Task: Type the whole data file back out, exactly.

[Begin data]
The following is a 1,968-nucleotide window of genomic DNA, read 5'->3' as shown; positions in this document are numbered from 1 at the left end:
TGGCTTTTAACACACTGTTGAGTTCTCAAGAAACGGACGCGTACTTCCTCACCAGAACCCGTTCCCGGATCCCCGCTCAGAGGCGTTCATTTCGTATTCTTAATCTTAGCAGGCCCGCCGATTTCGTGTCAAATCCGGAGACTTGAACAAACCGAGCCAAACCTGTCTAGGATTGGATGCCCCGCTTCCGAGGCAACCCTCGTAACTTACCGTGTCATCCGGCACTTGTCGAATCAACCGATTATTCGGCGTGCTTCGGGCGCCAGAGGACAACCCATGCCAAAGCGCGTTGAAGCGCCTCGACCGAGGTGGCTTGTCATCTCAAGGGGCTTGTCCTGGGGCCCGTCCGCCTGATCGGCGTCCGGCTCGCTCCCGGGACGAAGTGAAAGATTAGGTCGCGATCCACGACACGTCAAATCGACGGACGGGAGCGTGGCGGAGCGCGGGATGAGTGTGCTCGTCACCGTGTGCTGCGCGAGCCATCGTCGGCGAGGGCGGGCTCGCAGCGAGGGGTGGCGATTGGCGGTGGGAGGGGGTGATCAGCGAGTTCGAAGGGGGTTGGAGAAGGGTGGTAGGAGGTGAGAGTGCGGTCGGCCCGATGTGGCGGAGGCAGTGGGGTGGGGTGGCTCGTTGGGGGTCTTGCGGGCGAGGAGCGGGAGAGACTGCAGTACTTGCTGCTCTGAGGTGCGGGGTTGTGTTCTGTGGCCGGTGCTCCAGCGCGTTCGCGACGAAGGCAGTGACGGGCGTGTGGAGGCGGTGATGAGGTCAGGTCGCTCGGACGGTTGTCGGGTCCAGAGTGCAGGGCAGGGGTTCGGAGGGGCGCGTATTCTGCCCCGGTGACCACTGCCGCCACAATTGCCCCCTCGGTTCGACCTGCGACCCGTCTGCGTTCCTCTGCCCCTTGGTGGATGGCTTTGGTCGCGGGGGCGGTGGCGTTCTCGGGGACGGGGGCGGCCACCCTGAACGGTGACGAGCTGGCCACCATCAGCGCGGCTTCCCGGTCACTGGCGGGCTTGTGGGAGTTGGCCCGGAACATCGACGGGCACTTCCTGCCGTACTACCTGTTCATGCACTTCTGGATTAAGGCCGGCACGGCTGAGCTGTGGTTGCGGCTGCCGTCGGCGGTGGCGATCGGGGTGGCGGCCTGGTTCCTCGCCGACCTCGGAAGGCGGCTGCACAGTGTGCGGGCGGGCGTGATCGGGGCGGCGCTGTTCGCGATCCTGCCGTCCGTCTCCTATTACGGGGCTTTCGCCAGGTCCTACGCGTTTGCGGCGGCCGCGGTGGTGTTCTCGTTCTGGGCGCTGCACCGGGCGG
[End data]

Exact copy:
The following is a 1,968-nucleotide window of genomic DNA, read 5'->3' as shown; positions in this document are numbered from 1 at the left end:
TGGCTTTTAACACACTGTTGAGTTCTCAAGAAACGGACGCGTACTTCCTCACCAGAACCCGTTCCCGGATCCCCGCTCAGAGGCGTTCATTTCGTATTCTTAATCTTAGCAGGCCCGCCGATTTCGTGTCAAATCCGGAGACTTGAACAAACCGAGCCAAACCTGTCTAGGATTGGATGCCCCGCTTCCGAGGCAACCCTCGTAACTTACCGTGTCATCCGGCACTTGTCGAATCAACCGATTATTCGGCGTGCTTCGGGCGCCAGAGGACAACCCATGCCAAAGCGCGTTGAAGCGCCTCGACCGAGGTGGCTTGTCATCTCAAGGGGCTTGTCCTGGGGCCCGTCCGCCTGATCGGCGTCCGGCTCGCTCCCGGGACGAAGTGAAAGATTAGGTCGCGATCCACGACACGTCAAATCGACGGACGGGAGCGTGGCGGAGCGCGGGATGAGTGTGCTCGTCACCGTGTGCTGCGCGAGCCATCGTCGGCGAGGGCGGGCTCGCAGCGAGGGGTGGCGATTGGCGGTGGGAGGGGGTGATCAGCGAGTTCGAAGGGGGTTGGAGAAGGGTGGTAGGAGGTGAGAGTGCGGTCGGCCCGATGTGGCGGAGGCAGTGGGGTGGGGTGGCTCGTTGGGGGTCTTGCGGGCGAGGAGCGGGAGAGACTGCAGTACTTGCTGCTCTGAGGTGCGGGGTTGTGTTCTGTGGCCGGTGCTCCAGCGCGTTCGCGACGAAGGCAGTGACGGGCGTGTGGAGGCGGTGATGAGGTCAGGTCGCTCGGACGGTTGTCGGGTCCAGAGTGCAGGGCAGGGGTTCGGAGGGGCGCGTATTCTGCCCCGGTGACCACTGCCGCCACAATTGCCCCCTCGGTTCGACCTGCGACCCGTCTGCGTTCCTCTGCCCCTTGGTGGATGGCTTTGGTCGCGGGGGCGGTGGCGTTCTCGGGGACGGGGGCGGCCACCCTGAACGGTGACGAGCTGGCCACCATCAGCGCGGCTTCCCGGTCACTGGCGGGCTTGTGGGAGTTGGCCCGGAACATCGACGGGCACTTCCTGCCGTACTACCTGTTCATGCACTTCTGGATTAAGGCCGGCACGGCTGAGCTGTGGTTGCGGCTGCCGTCGGCGGTGGCGATCGGGGTGGCGGCCTGGTTCCTCGCCGACCTCGGAAGGCGGCTGCACAGTGTGCGGGCGGGCGTGATCGGGGCGGCGCTGTTCGCGATCCTGCCGTCCGTCTCCTATTACGGGGCTTTCGCCAGGTCCTACGCGTTTGCGGCGGCCGCGGTGGTGTTCTCGTTCTGGGCGCTGCACCGGGCGG